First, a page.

Access to higher education at Baylor University from 1900 to 1920 was susceptible to a variety of environmental influences, thereby limiting entry and academic opportunities for particular groups. Gradual culture shifts resulted from the women’s suffrage movement, World War I, and the policies and behaviors of other universities. Baylor’s actions were further shaped by institutional commitments to faith, service, coeducation, and fostering student leadership. Baylor started to invest in campus opportunities that would reduce inequality across three different domains: study abroad opportunities, women’s education, and financial aid availability. However, larger social and institutional forces limited Baylor’s response to the opportunities it could provide to the different student groups.
Students at Baylor between 1900-1920 continued to face narrowed access despite the growing awareness of globalization, institutional awareness of students’ varying financial needs, and policies that hampered women’s rights. Although students were gaining a historical understanding of global societies, cultures, and languages, only professors, missionaries, and distinguished others were granted access to international trips. From 1900 to the start of World War I, access to study abroad programs and international education was desired by students but not yet available.
Similarly, even though Baylor was coeducational, women still faced unequal treatment in housing, financial access, and educational opportunities as a result of a male-dominated society. Students in financial need were also affected by limited opportunities. Baylor’s accommodations for these students were confined to offering a few scholarships to specific groups of students, providing an avenue for work through an employment bureau, and establishing the department of correspondence that reduced costs through distance education. Ultimately, Baylor began to advocate for students interested in studying abroad, women, and students with financial needs, but pre-existing social and cultural norms and expectations prevailed over adequate access to a Baylor education.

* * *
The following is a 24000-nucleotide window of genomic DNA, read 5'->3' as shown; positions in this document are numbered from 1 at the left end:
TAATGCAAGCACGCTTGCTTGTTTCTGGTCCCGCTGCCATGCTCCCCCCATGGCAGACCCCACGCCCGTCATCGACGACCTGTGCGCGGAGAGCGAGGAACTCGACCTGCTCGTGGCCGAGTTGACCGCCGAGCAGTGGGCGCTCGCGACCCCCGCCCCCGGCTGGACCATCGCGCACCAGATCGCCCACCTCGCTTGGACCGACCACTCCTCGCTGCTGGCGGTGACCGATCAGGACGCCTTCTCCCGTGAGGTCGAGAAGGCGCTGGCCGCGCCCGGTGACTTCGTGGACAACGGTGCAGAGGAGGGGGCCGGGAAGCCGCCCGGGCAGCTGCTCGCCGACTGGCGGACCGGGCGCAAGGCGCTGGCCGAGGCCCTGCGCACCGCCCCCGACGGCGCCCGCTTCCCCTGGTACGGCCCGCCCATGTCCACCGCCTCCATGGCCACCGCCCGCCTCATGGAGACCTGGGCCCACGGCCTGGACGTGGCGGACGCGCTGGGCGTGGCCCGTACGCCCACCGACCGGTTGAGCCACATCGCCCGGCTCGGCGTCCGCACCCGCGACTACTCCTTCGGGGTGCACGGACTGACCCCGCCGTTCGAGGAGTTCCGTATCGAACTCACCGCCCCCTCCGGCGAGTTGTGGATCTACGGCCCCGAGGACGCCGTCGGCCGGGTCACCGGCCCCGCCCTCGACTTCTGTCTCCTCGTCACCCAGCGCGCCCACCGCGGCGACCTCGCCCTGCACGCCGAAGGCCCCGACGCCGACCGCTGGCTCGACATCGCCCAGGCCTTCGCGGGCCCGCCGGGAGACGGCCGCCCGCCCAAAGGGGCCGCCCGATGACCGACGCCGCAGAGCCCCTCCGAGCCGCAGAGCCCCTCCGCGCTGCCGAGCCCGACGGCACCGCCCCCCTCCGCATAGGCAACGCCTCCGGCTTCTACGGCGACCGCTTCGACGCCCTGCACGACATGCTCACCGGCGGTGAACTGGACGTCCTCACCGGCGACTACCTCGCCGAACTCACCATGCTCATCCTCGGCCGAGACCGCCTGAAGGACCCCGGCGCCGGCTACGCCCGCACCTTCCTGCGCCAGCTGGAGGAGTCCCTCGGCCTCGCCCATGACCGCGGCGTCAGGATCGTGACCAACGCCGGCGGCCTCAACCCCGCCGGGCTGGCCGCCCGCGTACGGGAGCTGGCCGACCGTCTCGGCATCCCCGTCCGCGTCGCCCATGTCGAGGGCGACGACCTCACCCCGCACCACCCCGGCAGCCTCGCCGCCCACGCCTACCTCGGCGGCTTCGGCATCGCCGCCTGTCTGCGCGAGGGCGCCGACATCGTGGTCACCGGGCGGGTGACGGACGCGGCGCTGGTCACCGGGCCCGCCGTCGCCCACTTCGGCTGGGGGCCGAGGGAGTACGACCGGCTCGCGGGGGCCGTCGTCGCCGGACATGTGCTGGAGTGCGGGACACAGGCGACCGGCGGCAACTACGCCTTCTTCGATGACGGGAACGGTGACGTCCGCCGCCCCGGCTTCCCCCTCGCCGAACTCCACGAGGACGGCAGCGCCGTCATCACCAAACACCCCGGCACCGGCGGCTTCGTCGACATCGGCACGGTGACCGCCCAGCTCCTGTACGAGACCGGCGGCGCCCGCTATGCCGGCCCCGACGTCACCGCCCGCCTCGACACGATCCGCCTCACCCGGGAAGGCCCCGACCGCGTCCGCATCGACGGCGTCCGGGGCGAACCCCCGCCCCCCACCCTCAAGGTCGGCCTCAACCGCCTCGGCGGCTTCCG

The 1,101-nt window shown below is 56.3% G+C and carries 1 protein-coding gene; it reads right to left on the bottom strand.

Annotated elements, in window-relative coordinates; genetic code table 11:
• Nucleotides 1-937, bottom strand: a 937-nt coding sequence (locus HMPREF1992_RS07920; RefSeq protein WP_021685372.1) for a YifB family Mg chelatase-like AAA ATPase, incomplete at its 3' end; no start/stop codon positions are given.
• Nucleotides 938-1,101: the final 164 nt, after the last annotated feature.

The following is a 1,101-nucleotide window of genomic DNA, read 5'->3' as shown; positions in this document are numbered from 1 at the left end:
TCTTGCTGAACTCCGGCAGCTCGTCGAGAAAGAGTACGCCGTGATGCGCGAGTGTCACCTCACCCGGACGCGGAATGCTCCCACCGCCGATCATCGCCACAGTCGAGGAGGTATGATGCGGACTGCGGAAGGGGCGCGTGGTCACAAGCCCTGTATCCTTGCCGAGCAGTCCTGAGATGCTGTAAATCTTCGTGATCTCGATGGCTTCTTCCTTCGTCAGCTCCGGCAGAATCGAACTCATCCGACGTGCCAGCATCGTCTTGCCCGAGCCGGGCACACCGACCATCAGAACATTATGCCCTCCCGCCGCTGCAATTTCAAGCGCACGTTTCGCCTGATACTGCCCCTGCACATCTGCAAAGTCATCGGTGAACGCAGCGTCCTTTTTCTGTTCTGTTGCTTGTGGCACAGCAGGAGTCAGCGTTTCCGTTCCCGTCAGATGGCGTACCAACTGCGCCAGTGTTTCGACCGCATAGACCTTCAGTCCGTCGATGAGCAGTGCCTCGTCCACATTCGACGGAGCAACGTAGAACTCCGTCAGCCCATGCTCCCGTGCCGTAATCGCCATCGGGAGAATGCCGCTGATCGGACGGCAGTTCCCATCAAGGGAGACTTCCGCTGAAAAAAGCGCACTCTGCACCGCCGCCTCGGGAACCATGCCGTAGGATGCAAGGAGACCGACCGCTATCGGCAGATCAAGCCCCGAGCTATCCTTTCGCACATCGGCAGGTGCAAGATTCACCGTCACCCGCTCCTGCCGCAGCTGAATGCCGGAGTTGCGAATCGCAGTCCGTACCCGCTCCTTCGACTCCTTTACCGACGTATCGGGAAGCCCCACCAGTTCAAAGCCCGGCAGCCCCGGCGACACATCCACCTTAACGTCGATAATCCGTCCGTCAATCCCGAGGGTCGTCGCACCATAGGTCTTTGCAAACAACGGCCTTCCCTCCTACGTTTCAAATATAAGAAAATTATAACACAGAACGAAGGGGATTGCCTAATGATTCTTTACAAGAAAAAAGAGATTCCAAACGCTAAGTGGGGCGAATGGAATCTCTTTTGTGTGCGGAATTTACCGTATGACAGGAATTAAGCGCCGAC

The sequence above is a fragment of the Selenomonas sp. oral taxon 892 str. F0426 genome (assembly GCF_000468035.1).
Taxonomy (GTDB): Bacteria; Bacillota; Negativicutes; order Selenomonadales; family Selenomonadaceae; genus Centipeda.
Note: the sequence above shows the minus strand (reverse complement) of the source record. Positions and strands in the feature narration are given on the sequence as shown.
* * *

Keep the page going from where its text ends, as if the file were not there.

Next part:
Follow links below for Baylor University access papers:
Access to Higher Education: Baylor’s Response to Student’s Financial Needs. (by Alejandra Mendoza-Muñoz)
Co-Education at Baylor University: Constraints on Women’s Access to Education (by Chelsea Cichocki)